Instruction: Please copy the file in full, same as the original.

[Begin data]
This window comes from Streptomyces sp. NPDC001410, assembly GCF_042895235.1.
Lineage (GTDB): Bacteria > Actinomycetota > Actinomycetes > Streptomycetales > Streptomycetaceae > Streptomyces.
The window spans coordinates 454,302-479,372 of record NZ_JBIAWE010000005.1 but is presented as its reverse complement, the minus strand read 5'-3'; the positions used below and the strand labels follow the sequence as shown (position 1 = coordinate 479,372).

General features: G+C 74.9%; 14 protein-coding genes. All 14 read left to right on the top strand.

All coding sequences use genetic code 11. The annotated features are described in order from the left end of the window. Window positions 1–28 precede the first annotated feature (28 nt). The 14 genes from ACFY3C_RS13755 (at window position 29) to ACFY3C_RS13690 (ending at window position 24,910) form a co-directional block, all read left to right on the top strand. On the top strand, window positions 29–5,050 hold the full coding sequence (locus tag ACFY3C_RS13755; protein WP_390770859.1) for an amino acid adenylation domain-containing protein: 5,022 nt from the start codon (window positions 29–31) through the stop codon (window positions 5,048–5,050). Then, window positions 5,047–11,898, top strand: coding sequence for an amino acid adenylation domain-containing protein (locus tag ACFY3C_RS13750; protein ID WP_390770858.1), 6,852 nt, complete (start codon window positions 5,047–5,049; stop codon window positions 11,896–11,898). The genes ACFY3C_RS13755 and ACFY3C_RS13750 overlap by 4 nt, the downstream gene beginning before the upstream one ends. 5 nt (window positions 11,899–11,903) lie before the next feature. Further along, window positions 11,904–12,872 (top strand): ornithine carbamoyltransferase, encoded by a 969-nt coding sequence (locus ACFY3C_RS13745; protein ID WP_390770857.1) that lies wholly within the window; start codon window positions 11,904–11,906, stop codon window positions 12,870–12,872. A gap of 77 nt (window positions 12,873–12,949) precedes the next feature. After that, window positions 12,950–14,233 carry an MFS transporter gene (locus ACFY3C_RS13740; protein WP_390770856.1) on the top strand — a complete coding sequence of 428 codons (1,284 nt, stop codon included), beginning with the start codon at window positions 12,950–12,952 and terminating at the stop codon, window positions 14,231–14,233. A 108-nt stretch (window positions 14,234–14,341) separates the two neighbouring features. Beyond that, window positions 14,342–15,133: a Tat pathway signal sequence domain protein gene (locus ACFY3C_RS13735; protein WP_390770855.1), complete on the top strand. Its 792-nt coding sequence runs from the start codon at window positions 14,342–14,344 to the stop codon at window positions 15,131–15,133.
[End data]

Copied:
This window comes from Streptomyces sp. NPDC001410, assembly GCF_042895235.1.
Lineage (GTDB): Bacteria > Actinomycetota > Actinomycetes > Streptomycetales > Streptomycetaceae > Streptomyces.
The window spans coordinates 454,302-479,372 of record NZ_JBIAWE010000005.1 but is presented as its reverse complement, the minus strand read 5'-3'; the positions used below and the strand labels follow the sequence as shown (position 1 = coordinate 479,372).

General features: G+C 74.9%; 14 protein-coding genes. All 14 read left to right on the top strand.

All coding sequences use genetic code 11. The annotated features are described in order from the left end of the window. Window positions 1–28 precede the first annotated feature (28 nt). The 14 genes from ACFY3C_RS13755 (at window position 29) to ACFY3C_RS13690 (ending at window position 24,910) form a co-directional block, all read left to right on the top strand. On the top strand, window positions 29–5,050 hold the full coding sequence (locus tag ACFY3C_RS13755; protein WP_390770859.1) for an amino acid adenylation domain-containing protein: 5,022 nt from the start codon (window positions 29–31) through the stop codon (window positions 5,048–5,050). Then, window positions 5,047–11,898, top strand: coding sequence for an amino acid adenylation domain-containing protein (locus tag ACFY3C_RS13750; protein ID WP_390770858.1), 6,852 nt, complete (start codon window positions 5,047–5,049; stop codon window positions 11,896–11,898). The genes ACFY3C_RS13755 and ACFY3C_RS13750 overlap by 4 nt, the downstream gene beginning before the upstream one ends. 5 nt (window positions 11,899–11,903) lie before the next feature. Further along, window positions 11,904–12,872 (top strand): ornithine carbamoyltransferase, encoded by a 969-nt coding sequence (locus ACFY3C_RS13745; protein ID WP_390770857.1) that lies wholly within the window; start codon window positions 11,904–11,906, stop codon window positions 12,870–12,872. A gap of 77 nt (window positions 12,873–12,949) precedes the next feature. After that, window positions 12,950–14,233 carry an MFS transporter gene (locus ACFY3C_RS13740; protein WP_390770856.1) on the top strand — a complete coding sequence of 428 codons (1,284 nt, stop codon included), beginning with the start codon at window positions 12,950–12,952 and terminating at the stop codon, window positions 14,231–14,233. A 108-nt stretch (window positions 14,234–14,341) separates the two neighbouring features. Beyond that, window positions 14,342–15,133: a Tat pathway signal sequence domain protein gene (locus ACFY3C_RS13735; protein WP_390770855.1), complete on the top strand. Its 792-nt coding sequence runs from the start codon at window positions 14,342–14,344 to the stop codon at window positions 15,131–15,133.